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Exploring New Zealand


Westport Area Guide


Main street of Westport showing
Municipal buildings - © Naturespic.com
Westport, the main town at the northern end of the West Coast, is on the banks of the Buller River, near its mouth to the sea, its broad, flat streets spreading over the band of land between the Buller River and the Orowaiti Estuary wetlands.

Westport is the oldest of the coast's towns, established in 1861 as a single trading post beside the mouth of the Buller River to supply gold prospectors. After the gold rush subsided, the West Coast turned to New Zealand's black gold - coal. The country's largest coalmine, the Stockton opencast mining operation, is on a high plateau 35 kilometres north of Westport, and from the village of Ngakawau at its base you can watch as the coal, destined for steel mills in Asia, South Africa and Brazil, is transported down the hill on an aerial ropeway.

Westport's summertime playground lies at the sandy Carters Beach, six kilometres to the west, where families spend their camping holidays, and surfcasters try their luck with the fish. Further on lies Cape Foulwind, evocatively named by British explorer Captain James Cook, who was held offshore for a week by a raging storm. From here, you can visit the Tauranga Bay Seal Colony to watch fur seals swimming in the sea and dozing in the sun at the country's northernmost breeding colony of fur seals.

Westport's history has long been entwined with the Buller River, the bed of the river constantly dredged to allow coal and cement barges to dock at the port. The river is known as 'kawatiri' in Maori, meaning 'swift and deep', and the spectacular lower Buller Gorge east of Westport provides good rafting and jetboating.

Westport's Coaltown Museum on Queen Street gives a sense of the conditions endured by the early coalminers, with a walk-through mock-up mine, but to truly get a sense of the hardships faced by the coalminers and their families, visit atmospheric Denniston on the rocky desolate ground of the 600-metre Rochford Plateau above the village of Waimangaroa, 15 kilometres to the north. In its early 20th century heyday, 2,500 people lived in Denniston and the neighbouring towns of Coalbrookdale and Burnett's Face, the coal trucks careering down the gravity-powered Denniston Incline at up to 70 kilometres an hour. Most residents have long since left the mist-covered plateau, and now there are just a handful of people living in Denniston. You can drive up the Denniston Road to get here, or walk up the original miners' bridle path from Conn's Creek, two kilometres inland from Waimangaroa.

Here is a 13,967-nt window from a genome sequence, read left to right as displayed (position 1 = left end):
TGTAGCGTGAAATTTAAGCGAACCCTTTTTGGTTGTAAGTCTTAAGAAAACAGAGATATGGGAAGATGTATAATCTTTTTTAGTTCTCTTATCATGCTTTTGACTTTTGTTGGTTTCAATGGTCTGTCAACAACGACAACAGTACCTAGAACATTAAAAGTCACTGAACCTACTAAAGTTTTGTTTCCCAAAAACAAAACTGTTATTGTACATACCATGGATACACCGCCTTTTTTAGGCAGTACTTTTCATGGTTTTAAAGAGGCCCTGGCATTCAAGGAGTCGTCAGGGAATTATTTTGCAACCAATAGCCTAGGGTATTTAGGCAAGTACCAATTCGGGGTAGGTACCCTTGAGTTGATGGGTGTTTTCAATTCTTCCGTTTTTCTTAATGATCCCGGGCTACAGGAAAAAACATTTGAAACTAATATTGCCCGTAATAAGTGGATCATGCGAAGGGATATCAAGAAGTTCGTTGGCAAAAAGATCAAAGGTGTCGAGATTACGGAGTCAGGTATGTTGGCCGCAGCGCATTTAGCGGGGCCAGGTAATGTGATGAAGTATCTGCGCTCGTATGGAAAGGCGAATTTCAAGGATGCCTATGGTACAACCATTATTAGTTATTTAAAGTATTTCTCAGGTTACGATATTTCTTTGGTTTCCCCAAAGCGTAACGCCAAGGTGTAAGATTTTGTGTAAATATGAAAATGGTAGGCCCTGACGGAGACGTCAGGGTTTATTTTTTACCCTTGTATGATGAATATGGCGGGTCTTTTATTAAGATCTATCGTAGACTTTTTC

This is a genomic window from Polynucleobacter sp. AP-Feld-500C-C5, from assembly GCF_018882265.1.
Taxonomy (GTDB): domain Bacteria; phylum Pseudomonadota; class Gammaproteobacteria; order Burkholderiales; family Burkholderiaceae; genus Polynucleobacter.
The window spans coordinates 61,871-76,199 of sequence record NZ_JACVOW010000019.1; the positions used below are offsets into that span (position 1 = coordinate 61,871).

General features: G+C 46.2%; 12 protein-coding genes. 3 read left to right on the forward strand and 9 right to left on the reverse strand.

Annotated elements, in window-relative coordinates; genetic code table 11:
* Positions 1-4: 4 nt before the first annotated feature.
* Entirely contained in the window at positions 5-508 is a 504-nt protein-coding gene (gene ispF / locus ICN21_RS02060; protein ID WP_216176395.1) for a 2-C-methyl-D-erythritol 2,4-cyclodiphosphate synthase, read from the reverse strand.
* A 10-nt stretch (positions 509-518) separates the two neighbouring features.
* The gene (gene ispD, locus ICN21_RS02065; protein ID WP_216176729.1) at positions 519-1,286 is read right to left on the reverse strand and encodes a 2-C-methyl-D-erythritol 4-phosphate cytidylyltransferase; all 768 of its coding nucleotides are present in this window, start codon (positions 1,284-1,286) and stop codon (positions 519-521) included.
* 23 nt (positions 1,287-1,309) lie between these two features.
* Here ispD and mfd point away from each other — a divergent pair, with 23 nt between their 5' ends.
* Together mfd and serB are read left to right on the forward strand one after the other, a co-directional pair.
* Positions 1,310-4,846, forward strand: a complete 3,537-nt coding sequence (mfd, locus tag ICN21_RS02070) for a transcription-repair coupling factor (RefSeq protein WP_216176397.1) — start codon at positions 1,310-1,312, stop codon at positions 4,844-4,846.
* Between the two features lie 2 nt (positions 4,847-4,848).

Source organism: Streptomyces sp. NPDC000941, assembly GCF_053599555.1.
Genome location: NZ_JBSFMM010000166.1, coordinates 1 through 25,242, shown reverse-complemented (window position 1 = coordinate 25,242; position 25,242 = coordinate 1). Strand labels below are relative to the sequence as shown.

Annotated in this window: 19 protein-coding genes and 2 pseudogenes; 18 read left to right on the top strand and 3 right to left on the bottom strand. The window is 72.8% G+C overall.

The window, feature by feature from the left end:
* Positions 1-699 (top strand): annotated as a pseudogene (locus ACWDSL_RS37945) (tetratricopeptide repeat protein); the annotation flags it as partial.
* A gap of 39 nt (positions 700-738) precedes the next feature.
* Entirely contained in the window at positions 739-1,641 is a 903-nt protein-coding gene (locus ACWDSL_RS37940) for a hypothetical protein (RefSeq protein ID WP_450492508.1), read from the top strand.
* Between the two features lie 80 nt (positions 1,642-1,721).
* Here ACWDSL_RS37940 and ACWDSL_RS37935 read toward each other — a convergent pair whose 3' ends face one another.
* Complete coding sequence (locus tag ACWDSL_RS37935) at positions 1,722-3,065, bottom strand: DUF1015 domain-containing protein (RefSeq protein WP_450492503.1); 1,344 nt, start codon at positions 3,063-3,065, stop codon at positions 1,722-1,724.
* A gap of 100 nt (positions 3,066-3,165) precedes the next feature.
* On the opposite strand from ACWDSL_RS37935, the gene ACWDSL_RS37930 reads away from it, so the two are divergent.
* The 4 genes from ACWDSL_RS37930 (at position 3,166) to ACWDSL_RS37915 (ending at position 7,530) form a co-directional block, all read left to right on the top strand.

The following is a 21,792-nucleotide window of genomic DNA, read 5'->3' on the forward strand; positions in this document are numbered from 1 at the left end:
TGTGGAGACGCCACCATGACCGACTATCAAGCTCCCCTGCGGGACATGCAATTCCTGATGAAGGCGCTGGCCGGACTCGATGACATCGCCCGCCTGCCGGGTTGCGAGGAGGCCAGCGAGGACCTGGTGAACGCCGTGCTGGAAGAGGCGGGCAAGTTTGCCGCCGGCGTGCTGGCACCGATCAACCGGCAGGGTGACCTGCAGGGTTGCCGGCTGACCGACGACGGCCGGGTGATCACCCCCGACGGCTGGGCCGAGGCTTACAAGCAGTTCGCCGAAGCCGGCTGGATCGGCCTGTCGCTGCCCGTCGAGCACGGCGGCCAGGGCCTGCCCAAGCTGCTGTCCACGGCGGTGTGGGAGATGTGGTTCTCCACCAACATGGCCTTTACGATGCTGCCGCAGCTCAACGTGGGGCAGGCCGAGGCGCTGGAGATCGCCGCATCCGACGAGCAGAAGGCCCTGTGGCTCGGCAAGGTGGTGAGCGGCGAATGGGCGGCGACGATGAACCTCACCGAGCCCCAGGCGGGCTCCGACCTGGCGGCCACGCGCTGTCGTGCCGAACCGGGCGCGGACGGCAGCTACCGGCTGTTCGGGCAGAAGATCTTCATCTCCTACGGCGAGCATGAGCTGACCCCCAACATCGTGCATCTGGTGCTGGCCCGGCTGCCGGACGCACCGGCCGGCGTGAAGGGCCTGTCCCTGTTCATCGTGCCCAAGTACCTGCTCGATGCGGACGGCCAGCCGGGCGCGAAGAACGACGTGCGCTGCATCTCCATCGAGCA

There are other good short walks near Westport, including the Charming Creek walkway from Ngakawau, nine kilometres north of Waimangaroa. The five-kilometre walk alongside the sheer bluffs of the Ngakawau Gorge follows an old railway line once used to truck out timber and coal, and passes through the S-shaped 'Irishman's Tunnel' and across a swingbridge to the pretty Mangatini Falls.

From Charleston, 26 kilometres south of Westport, there are cave rafting trips through the Nile River Caves to see glowworms, or for the less adventurous, trips through the rainforest on an open-carriage train reminiscent of the early settlers' bush trams.

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